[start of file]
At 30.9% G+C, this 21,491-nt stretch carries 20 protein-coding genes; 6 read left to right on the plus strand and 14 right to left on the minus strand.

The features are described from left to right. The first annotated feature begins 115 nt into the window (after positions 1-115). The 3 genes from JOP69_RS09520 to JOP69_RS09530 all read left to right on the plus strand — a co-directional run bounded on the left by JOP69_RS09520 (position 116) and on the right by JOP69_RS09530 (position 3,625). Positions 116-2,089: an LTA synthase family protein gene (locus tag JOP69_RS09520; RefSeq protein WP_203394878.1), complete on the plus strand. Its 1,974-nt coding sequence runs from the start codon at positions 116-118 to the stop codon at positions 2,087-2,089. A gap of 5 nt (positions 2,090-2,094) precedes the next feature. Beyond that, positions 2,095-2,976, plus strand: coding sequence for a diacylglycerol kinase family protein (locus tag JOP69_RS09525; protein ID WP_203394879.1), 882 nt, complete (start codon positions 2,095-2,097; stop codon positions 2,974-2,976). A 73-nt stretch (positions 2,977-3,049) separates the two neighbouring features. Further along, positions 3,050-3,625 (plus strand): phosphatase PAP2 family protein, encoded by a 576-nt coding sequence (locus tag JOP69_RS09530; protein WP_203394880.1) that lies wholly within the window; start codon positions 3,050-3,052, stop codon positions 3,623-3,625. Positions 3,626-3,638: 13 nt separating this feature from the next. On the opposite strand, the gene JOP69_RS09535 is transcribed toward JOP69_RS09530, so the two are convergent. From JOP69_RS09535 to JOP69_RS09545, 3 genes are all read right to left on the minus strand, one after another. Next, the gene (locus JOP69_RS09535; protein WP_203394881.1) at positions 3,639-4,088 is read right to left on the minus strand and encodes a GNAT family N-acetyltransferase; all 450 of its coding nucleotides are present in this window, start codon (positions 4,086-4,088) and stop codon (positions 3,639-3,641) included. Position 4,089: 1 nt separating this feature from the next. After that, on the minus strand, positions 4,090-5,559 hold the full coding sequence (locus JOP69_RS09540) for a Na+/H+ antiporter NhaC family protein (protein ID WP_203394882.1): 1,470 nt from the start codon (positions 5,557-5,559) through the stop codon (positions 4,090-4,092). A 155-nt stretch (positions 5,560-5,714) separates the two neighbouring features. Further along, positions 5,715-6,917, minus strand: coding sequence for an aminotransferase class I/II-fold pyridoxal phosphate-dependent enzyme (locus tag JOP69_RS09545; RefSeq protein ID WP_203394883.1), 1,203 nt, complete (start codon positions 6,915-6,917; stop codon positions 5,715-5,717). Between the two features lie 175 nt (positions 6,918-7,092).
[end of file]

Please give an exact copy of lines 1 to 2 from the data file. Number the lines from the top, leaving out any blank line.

At 30.9% G+C, this 21,491-nt stretch carries 20 protein-coding genes; 6 read left to right on the plus strand and 14 right to left on the minus strand.

The features are described from left to right. The first annotated feature begins 115 nt into the window (after positions 1-115). The 3 genes from JOP69_RS09520 to JOP69_RS09530 all read left to right on the plus strand — a co-directional run bounded on the left by JOP69_RS09520 (position 116) and on the right by JOP69_RS09530 (position 3,625). Positions 116-2,089: an LTA synthase family protein gene (locus tag JOP69_RS09520; RefSeq protein WP_203394878.1), complete on the plus strand. Its 1,974-nt coding sequence runs from the start codon at positions 116-118 to the stop codon at positions 2,087-2,089. A gap of 5 nt (positions 2,090-2,094) precedes the next feature. Beyond that, positions 2,095-2,976, plus strand: coding sequence for a diacylglycerol kinase family protein (locus tag JOP69_RS09525; protein ID WP_203394879.1), 882 nt, complete (start codon positions 2,095-2,097; stop codon positions 2,974-2,976). A 73-nt stretch (positions 2,977-3,049) separates the two neighbouring features. Further along, positions 3,050-3,625 (plus strand): phosphatase PAP2 family protein, encoded by a 576-nt coding sequence (locus tag JOP69_RS09530; protein WP_203394880.1) that lies wholly within the window; start codon positions 3,050-3,052, stop codon positions 3,623-3,625. Positions 3,626-3,638: 13 nt separating this feature from the next. On the opposite strand, the gene JOP69_RS09535 is transcribed toward JOP69_RS09530, so the two are convergent. From JOP69_RS09535 to JOP69_RS09545, 3 genes are all read right to left on the minus strand, one after another. Next, the gene (locus JOP69_RS09535; protein WP_203394881.1) at positions 3,639-4,088 is read right to left on the minus strand and encodes a GNAT family N-acetyltransferase; all 450 of its coding nucleotides are present in this window, start codon (positions 4,086-4,088) and stop codon (positions 3,639-3,641) included. Position 4,089: 1 nt separating this feature from the next. After that, on the minus strand, positions 4,090-5,559 hold the full coding sequence (locus JOP69_RS09540) for a Na+/H+ antiporter NhaC family protein (protein ID WP_203394882.1): 1,470 nt from the start codon (positions 5,557-5,559) through the stop codon (positions 4,090-4,092). A 155-nt stretch (positions 5,560-5,714) separates the two neighbouring features. Further along, positions 5,715-6,917, minus strand: coding sequence for an aminotransferase class I/II-fold pyridoxal phosphate-dependent enzyme (locus tag JOP69_RS09545; RefSeq protein ID WP_203394883.1), 1,203 nt, complete (start codon positions 6,915-6,917; stop codon positions 5,715-5,717). Between the two features lie 175 nt (positions 6,918-7,092).